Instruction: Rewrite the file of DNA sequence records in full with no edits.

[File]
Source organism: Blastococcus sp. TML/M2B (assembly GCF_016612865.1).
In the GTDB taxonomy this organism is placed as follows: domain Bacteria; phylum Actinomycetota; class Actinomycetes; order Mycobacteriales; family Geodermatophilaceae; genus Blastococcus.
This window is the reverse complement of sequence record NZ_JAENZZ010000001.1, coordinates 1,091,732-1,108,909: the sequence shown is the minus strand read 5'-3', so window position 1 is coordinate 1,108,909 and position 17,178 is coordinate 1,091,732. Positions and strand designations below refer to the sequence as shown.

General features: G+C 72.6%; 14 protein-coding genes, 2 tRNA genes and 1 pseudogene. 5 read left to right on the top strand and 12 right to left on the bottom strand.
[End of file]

Source organism: Blastococcus sp. TML/M2B (assembly GCF_016612865.1).
In the GTDB taxonomy this organism is placed as follows: domain Bacteria; phylum Actinomycetota; class Actinomycetes; order Mycobacteriales; family Geodermatophilaceae; genus Blastococcus.
This window is the reverse complement of sequence record NZ_JAENZZ010000001.1, coordinates 1,091,732-1,108,909: the sequence shown is the minus strand read 5'-3', so window position 1 is coordinate 1,108,909 and position 17,178 is coordinate 1,091,732. Positions and strand designations below refer to the sequence as shown.

General features: G+C 72.6%; 14 protein-coding genes, 2 tRNA genes and 1 pseudogene. 5 read left to right on the top strand and 12 right to left on the bottom strand.